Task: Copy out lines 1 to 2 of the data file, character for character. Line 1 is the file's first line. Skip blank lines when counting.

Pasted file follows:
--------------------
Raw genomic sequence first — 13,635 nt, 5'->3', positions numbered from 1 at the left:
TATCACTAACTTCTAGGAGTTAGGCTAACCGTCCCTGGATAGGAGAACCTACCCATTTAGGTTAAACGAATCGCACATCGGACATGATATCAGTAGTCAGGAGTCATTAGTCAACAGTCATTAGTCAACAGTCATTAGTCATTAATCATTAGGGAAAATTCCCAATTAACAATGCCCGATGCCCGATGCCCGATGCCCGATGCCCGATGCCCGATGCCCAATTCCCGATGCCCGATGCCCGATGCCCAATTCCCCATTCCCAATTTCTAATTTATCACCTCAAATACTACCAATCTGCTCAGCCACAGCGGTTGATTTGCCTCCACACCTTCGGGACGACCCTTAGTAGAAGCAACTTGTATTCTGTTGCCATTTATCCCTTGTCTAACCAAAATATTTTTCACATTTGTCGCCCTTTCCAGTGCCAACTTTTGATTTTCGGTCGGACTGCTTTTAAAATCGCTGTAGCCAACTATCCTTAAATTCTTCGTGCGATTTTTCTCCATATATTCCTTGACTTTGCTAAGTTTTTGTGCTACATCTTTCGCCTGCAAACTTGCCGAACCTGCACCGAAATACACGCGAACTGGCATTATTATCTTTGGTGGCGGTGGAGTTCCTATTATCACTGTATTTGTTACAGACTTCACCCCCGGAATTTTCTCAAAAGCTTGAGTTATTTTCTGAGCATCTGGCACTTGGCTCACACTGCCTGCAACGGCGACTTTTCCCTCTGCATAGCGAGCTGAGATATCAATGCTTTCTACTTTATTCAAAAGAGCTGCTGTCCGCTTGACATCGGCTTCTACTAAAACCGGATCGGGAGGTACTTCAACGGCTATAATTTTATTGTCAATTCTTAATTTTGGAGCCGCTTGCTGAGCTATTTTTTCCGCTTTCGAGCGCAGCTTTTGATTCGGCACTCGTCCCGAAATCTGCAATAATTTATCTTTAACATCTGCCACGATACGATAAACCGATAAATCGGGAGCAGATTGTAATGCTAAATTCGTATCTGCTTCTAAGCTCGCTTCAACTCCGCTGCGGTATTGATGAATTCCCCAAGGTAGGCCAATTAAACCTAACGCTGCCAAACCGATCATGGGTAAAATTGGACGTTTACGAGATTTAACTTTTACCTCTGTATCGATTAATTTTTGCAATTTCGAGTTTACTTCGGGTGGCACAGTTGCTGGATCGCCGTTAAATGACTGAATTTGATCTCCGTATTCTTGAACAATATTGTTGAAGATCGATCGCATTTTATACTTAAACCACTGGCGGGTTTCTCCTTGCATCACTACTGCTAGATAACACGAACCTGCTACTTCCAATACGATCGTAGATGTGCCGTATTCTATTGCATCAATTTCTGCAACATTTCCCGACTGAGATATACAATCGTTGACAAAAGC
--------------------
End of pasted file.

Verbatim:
Raw genomic sequence first — 13,635 nt, 5'->3', positions numbered from 1 at the left:
TATCACTAACTTCTAGGAGTTAGGCTAACCGTCCCTGGATAGGAGAACCTACCCATTTAGGTTAAACGAATCGCACATCGGACATGATATCAGTAGTCAGGAGTCATTAGTCAACAGTCATTAGTCAACAGTCATTAGTCATTAATCATTAGGGAAAATTCCCAATTAACAATGCCCGATGCCCGATGCCCGATGCCCGATGCCCGATGCCCGATGCCCAATTCCCGATGCCCGATGCCCGATGCCCAATTCCCCATTCCCAATTTCTAATTTATCACCTCAAATACTACCAATCTGCTCAGCCACAGCGGTTGATTTGCCTCCACACCTTCGGGACGACCCTTAGTAGAAGCAACTTGTATTCTGTTGCCATTTATCCCTTGTCTAACCAAAATATTTTTCACATTTGTCGCCCTTTCCAGTGCCAACTTTTGATTTTCGGTCGGACTGCTTTTAAAATCGCTGTAGCCAACTATCCTTAAATTCTTCGTGCGATTTTTCTCCATATATTCCTTGACTTTGCTAAGTTTTTGTGCTACATCTTTCGCCTGCAAACTTGCCGAACCTGCACCGAAATACACGCGAACTGGCATTATTATCTTTGGTGGCGGTGGAGTTCCTATTATCACTGTATTTGTTACAGACTTCACCCCCGGAATTTTCTCAAAAGCTTGAGTTATTTTCTGAGCATCTGGCACTTGGCTCACACTGCCTGCAACGGCGACTTTTCCCTCTGCATAGCGAGCTGAGATATCAATGCTTTCTACTTTATTCAAAAGAGCTGCTGTCCGCTTGACATCGGCTTCTACTAAAACCGGATCGGGAGGTACTTCAACGGCTATAATTTTATTGTCAATTCTTAATTTTGGAGCCGCTTGCTGAGCTATTTTTTCCGCTTTCGAGCGCAGCTTTTGATTCGGCACTCGTCCCGAAATCTGCAATAATTTATCTTTAACATCTGCCACGATACGATAAACCGATAAATCGGGAGCAGATTGTAATGCTAAATTCGTATCTGCTTCTAAGCTCGCTTCAACTCCGCTGCGGTATTGATGAATTCCCCAAGGTAGGCCAATTAAACCTAACGCTGCCAAACCGATCATGGGTAAAATTGGACGTTTACGAGATTTAACTTTTACCTCTGTATCGATTAATTTTTGCAATTTCGAGTTTACTTCGGGTGGCACAGTTGCTGGATCGCCGTTAAATGACTGAATTTGATCTCCGTATTCTTGAACAATATTGTTGAAGATCGATCGCATTTTATACTTAAACCACTGGCGGGTTTCTCCTTGCATCACTACTGCTAGATAACACGAACCTGCTACTTCCAATACGATCGTAGATGTGCCGTATTCTATTGCATCAATTTCTGCAACATTTCCCGACTGAGATATACAATCGTTGACAAAAGC